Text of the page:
My daughter Amanda decided earlier this year to try out for the high school cross country team (even though she isn't in high school yet). She made the team and her times are getting better and better.
I picked up this book to read about "real" XC training and mindset. This book describes a year in the life of the Colorado University men's XC team. It is a bit dated since it chronicles the 1998 season but running is running. Adam Goucher (he later married Kara Grgas who has had her own racing successes) is the featured member of the team.
It is sometimes hard to relate based on how many miles these guys were doing at the paces that they were doing them at. It was also hard for me, as someone who lives at or close to sea level, to understand the impact of training at altitude. In my vast understanding of training, ahem, I can't see how the mileage (sometimes >100 miles/week) can be beneficial due to the wear and tear on bodies. If one has the time and ability to do this without getting hurt, great, but injuries, like you know what Forrest, happen. I hurt even thinking about their volume.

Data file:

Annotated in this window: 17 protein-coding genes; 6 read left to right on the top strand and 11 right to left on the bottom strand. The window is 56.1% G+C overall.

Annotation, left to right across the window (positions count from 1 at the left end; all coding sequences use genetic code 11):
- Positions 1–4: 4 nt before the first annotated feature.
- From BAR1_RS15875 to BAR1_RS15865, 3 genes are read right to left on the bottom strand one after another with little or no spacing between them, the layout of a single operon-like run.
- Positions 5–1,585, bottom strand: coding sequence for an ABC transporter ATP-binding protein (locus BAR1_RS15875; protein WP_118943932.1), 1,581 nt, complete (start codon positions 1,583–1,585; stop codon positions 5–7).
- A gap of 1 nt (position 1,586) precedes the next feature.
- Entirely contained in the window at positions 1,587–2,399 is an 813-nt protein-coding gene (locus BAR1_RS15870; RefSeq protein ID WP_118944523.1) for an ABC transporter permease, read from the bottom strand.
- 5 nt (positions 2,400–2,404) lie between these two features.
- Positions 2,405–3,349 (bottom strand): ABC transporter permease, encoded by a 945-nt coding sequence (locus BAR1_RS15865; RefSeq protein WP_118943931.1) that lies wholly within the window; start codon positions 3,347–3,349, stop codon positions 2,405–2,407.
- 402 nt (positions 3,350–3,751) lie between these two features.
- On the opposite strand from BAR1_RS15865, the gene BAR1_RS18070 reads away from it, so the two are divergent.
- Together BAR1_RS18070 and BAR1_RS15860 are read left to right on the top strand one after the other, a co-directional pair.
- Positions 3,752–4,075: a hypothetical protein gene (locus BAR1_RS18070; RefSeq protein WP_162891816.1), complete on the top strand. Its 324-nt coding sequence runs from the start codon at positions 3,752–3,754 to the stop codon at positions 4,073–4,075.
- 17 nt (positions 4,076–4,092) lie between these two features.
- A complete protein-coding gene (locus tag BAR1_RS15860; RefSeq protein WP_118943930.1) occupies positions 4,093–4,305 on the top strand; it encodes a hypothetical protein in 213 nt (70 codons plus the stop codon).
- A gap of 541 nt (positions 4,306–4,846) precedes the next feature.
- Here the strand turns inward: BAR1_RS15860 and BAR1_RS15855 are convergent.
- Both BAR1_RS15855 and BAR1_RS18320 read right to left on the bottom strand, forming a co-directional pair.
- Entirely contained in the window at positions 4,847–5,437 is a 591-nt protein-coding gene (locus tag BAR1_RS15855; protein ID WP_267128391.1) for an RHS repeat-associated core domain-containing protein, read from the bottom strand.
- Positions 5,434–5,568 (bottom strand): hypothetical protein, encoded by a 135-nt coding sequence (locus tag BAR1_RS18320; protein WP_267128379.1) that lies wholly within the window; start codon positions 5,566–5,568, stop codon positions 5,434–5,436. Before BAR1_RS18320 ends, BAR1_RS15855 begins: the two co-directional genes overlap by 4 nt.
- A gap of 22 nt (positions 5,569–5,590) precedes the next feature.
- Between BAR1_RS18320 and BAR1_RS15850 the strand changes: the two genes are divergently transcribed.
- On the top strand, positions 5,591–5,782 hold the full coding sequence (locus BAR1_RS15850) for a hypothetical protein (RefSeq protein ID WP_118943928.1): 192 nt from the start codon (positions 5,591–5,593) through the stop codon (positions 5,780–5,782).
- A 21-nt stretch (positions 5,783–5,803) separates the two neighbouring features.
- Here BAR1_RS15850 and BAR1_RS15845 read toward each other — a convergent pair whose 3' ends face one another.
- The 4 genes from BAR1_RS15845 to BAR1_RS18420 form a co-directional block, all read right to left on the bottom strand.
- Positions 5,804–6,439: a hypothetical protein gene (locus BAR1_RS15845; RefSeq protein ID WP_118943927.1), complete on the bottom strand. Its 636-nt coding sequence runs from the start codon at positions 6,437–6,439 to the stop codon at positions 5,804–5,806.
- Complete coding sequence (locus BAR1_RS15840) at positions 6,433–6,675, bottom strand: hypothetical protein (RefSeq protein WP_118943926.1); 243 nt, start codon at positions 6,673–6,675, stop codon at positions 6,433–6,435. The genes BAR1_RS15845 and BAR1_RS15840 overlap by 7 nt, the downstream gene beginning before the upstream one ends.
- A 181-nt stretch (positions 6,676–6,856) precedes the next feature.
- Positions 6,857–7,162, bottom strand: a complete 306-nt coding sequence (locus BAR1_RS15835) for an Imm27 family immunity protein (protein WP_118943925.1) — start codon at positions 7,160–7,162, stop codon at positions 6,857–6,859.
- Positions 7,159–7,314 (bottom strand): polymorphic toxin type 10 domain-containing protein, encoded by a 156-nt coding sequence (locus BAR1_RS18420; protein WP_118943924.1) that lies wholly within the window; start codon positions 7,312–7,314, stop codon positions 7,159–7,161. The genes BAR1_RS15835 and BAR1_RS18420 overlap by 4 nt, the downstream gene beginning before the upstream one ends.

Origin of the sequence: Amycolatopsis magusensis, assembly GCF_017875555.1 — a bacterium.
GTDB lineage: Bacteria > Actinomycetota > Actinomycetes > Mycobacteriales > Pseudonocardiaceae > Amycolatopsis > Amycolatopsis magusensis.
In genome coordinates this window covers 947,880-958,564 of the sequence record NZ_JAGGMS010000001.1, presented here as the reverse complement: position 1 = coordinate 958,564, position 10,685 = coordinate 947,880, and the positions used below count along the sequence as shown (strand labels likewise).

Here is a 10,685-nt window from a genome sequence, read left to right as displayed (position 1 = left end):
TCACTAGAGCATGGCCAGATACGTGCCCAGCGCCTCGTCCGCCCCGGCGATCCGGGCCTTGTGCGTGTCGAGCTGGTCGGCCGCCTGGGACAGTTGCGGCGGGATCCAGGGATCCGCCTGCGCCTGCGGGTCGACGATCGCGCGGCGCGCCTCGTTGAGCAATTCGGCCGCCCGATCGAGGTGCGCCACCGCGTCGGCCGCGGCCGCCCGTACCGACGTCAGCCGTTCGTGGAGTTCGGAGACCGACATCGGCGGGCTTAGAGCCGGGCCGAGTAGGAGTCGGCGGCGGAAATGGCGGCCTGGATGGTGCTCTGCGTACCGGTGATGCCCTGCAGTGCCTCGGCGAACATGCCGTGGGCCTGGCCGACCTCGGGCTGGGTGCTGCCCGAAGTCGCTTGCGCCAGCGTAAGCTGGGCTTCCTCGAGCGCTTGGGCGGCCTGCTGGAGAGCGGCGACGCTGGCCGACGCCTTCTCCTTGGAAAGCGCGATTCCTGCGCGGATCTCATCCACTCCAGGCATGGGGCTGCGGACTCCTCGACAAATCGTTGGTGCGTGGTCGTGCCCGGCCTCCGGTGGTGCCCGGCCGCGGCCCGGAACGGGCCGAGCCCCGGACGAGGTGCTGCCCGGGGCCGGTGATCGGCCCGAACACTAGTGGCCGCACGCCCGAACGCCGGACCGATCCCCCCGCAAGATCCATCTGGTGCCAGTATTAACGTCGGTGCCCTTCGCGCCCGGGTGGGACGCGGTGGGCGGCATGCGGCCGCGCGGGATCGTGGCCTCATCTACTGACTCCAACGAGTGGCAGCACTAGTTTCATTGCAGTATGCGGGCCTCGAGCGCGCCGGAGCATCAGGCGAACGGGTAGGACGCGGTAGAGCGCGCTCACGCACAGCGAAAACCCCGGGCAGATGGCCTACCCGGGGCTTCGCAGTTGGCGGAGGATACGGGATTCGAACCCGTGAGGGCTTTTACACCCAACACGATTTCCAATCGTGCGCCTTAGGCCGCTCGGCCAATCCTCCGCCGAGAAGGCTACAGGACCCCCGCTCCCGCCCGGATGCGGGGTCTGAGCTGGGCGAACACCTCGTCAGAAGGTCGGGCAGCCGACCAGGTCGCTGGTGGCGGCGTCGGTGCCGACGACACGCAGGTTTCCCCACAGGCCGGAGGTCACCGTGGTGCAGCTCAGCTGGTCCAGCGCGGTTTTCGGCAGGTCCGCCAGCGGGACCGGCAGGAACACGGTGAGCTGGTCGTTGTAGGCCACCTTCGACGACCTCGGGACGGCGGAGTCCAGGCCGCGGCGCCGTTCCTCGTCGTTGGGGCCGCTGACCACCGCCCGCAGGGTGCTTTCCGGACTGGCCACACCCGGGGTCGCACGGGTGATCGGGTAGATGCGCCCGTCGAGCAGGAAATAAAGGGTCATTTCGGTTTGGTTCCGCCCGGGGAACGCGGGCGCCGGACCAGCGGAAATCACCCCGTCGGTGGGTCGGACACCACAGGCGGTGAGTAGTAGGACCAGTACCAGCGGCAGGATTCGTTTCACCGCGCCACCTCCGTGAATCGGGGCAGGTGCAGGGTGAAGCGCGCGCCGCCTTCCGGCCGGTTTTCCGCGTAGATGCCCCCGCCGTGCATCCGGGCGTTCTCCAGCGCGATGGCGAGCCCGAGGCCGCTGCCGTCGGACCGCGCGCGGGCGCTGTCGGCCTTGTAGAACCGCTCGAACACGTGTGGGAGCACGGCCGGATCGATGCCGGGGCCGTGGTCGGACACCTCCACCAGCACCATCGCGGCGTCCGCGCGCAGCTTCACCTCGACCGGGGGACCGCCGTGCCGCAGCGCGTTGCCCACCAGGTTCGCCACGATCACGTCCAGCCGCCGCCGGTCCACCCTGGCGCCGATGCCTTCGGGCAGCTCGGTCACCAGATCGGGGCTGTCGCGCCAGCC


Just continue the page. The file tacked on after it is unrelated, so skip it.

The concept of peaking for a race, in this case the NCAA XC championships, is something that I can bring to my training. Understanding that "B" or C" type races without a lot of tapering may not bring the same results of a full taper "A" race will help me rationalize how training load affects performance.
Even at this level, workouts were mostly individual. The plan was constantly tweaked based on performance, injuries and the ability of the athlete to handle the training load. That's something I agree with strongly.
I found it a quick read and it made me think about training, racing, and recovery. Of course, I had to google the team to see how the season ended before finishing the book but that should have been expected.